Daniel Barton: Companies should undertake effective due diligence and background screening before hiring senior management and key functional employees. This should also be repeated and refreshed on a regular basis. Having everyone sign up to a clear, concise code of conduct and confirming annually that they have read, understood and comply with the policy is also helpful. Standard practices that have been around for a long time, but are not always properly enforced, include rotation of duties and mandatory holiday to be taken each year. However, policies can only get a company so far. Tone at the top and, importantly, tone at the middle are essential for breathing life into policies and turning them into part of the fabric of the business.
Vishal Marria: Performing background checks and screening before an employee is granted full information access is essential, even for junior positions that traditionally may have been seen as low-risk. Ongoing monitoring of employees, associates and even suppliers against internal and external watch lists to flag possible connections to known high-risk individuals, should be part of a ‘business-as-usual’ policy. Many institutions are taking this a step further by analysing the risk associated with the social network of which the potential employee is a part. This significantly reduces the risk of bringing on board a member of staff who is colluding with fraudsters outside of the financial institution.
Dean Goodlett: For the most part, organisations are very good at knowing their new hires. Unfortunately, we do not commit to an ongoing programme of knowing our employees. Once they are hired, we move on. But sadly, situations change for our personnel, and all too often fraud is the manifested result.
Ideally, we would continue to monitor our employees for what is occurring in their lives. But, of course, there is the privacy issue and we can all be grateful it is in place. Besides, even if we knew our employees were facing tough times, what would we do? Would we watch them closely, keep them from being placed in tempting situations, spread our processes among multiple individuals, or implement checks and balances to prevent fraud?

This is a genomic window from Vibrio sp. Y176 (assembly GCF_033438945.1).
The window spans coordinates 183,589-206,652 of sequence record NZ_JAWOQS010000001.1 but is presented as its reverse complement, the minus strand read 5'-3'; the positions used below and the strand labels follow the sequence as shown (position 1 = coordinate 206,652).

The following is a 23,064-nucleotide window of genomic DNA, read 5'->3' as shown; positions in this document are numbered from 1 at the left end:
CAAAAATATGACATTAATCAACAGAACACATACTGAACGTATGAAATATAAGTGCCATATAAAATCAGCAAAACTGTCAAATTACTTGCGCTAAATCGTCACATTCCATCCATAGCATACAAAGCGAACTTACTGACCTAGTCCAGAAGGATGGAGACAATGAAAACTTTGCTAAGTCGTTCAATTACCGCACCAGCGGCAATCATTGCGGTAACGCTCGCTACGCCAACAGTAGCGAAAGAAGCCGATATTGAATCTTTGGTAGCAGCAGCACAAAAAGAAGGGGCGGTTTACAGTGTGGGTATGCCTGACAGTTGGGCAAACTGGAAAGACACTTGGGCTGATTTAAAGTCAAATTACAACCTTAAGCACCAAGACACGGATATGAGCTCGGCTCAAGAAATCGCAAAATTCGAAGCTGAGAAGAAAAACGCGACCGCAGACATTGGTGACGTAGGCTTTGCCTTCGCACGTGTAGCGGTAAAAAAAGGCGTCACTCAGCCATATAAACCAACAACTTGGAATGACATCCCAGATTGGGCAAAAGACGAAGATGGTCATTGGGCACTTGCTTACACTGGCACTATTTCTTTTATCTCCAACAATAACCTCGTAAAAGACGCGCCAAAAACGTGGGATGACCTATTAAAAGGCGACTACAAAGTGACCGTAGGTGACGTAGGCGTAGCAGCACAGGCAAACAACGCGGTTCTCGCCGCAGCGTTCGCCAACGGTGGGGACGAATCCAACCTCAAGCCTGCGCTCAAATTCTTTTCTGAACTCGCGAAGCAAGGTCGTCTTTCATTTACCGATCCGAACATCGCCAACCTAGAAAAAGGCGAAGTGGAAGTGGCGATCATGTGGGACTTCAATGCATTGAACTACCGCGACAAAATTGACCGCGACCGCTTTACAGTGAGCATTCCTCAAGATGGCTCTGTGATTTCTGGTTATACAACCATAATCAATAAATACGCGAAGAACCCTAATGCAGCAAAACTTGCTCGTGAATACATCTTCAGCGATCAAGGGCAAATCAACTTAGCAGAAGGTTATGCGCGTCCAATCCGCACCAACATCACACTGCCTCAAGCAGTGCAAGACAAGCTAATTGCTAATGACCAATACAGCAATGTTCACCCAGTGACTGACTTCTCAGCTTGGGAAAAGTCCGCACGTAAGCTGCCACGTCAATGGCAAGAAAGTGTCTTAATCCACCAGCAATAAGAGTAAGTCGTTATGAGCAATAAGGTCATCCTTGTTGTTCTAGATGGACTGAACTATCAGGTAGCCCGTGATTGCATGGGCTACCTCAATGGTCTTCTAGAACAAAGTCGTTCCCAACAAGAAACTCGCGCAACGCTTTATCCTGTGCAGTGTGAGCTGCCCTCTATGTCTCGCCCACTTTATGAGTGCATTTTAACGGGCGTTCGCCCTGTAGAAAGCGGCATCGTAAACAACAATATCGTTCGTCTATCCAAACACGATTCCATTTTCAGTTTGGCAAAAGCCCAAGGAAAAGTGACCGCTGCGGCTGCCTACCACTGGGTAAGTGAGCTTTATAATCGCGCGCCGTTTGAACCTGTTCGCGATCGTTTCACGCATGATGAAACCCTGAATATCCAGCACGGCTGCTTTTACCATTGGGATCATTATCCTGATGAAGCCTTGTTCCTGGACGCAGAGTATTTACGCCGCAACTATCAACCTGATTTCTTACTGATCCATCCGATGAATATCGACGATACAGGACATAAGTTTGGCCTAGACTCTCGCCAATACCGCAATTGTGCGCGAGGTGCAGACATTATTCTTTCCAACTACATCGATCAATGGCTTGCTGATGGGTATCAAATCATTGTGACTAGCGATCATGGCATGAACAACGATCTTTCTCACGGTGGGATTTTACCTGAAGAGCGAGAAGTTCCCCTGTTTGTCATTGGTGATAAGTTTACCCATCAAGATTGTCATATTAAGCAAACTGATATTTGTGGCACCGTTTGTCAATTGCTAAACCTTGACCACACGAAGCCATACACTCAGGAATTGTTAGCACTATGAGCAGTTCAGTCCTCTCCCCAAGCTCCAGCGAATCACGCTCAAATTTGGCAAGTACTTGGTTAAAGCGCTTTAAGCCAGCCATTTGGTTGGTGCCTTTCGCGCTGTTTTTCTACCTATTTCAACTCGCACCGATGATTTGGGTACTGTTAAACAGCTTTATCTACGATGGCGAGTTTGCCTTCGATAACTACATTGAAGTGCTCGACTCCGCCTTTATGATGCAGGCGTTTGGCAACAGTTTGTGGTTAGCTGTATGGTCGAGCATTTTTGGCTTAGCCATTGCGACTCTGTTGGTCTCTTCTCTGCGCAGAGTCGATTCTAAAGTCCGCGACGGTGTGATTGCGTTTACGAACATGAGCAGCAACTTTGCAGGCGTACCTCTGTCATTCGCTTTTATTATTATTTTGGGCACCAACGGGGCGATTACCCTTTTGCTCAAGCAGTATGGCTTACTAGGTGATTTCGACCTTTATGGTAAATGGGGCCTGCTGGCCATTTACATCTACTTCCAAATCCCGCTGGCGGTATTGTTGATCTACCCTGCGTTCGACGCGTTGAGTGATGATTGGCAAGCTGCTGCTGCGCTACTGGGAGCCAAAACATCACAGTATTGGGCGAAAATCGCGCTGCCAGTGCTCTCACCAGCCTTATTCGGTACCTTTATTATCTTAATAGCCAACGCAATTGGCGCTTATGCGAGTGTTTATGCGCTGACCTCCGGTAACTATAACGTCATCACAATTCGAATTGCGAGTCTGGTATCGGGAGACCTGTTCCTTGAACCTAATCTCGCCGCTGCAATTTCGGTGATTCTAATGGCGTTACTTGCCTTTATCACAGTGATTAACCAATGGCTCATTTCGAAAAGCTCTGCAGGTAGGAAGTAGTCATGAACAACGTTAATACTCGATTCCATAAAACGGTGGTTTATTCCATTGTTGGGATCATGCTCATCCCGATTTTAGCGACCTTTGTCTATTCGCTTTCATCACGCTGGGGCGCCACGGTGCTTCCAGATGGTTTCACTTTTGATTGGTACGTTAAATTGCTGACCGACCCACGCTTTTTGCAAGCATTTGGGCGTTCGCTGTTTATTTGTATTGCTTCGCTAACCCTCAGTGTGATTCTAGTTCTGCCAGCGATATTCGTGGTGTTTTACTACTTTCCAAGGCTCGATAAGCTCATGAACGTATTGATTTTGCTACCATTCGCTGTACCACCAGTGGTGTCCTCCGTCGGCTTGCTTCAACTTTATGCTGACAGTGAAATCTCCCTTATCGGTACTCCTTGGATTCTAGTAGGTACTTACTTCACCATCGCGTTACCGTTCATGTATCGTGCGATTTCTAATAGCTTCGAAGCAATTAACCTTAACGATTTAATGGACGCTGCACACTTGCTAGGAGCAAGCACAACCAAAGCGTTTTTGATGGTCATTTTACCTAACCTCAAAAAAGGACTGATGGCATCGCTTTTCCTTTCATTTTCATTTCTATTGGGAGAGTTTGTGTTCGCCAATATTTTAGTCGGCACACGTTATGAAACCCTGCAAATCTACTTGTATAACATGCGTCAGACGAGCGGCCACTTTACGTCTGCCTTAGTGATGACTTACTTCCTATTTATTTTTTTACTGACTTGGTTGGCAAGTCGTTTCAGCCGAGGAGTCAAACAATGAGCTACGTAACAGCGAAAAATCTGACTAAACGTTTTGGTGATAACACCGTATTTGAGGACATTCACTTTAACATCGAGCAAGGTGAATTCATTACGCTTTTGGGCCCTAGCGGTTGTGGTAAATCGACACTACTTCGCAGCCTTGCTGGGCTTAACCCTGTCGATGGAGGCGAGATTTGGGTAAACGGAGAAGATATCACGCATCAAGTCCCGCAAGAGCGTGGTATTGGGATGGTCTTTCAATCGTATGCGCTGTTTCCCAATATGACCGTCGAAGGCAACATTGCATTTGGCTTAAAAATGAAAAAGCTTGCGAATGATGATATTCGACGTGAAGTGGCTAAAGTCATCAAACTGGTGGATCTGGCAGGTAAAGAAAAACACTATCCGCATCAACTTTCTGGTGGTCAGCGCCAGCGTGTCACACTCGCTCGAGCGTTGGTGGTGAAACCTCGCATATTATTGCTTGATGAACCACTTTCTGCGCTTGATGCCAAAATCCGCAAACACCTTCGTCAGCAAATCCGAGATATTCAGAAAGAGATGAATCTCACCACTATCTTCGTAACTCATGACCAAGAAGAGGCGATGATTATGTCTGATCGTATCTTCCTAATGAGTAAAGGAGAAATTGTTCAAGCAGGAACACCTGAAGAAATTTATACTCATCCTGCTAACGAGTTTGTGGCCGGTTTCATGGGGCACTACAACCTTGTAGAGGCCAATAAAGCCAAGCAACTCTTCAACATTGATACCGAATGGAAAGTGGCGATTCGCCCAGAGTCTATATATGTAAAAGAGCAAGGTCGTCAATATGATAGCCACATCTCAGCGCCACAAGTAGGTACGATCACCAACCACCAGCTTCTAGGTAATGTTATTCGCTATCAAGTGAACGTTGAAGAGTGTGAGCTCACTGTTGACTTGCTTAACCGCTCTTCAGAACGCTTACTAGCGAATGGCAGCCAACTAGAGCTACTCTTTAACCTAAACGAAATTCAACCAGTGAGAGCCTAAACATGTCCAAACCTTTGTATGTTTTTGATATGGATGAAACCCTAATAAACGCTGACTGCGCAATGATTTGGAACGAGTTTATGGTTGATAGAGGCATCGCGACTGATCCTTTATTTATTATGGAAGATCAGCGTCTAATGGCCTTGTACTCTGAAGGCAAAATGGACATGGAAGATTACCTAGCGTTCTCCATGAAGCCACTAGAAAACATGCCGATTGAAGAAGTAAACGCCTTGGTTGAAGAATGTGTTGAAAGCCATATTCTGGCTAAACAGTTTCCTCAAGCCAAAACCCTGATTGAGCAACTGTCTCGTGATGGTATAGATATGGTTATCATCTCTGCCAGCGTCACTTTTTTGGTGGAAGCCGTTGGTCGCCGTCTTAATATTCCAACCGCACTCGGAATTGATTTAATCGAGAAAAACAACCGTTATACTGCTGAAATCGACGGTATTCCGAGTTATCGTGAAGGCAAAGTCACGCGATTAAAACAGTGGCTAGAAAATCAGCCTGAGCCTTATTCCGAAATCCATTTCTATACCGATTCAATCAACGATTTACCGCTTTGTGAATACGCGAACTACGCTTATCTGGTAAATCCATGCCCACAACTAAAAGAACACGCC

Wouldn’t it be smarter to just put those practices into place at first? Wouldn’t it be wiser to attack our processes and procedures rather than our people?
Obviously, we do need personnel standards. And those standards should reflect a no-tolerance stance towards fraud from the top down. They should clearly delineate those areas in which the employee has no expectation of privacy. They should advise the employee to report suspicious activity. A copy should be reviewed and signed by the employee. But, even with all this in place, shouldn’t we also make every effort to fraud-proof our job descriptions?
People change – the best policies are those that recognise this and place due diligence on the processes and procedures conducted by those people.
Frauds are running for longer and getting larger before detection. Why is this? And what can be done about it?
Vishal Marria: Fraudsters are running sophisticated and complex businesses, and they spend considerable time and effort testing organisations’ systems to allow their activities to remain undetected. A typical large fraud may attack an organisation from multiple angles through different lines of business, channels or products. If organisations are not able to leverage their data effectively to realise a single view of the customer across the enterprise, they can miss the bigger picture and are often unable to detect the organised fraud until too late. Organisations must work proactively to leverage their data to protect their businesses – being preventative, not just reactive.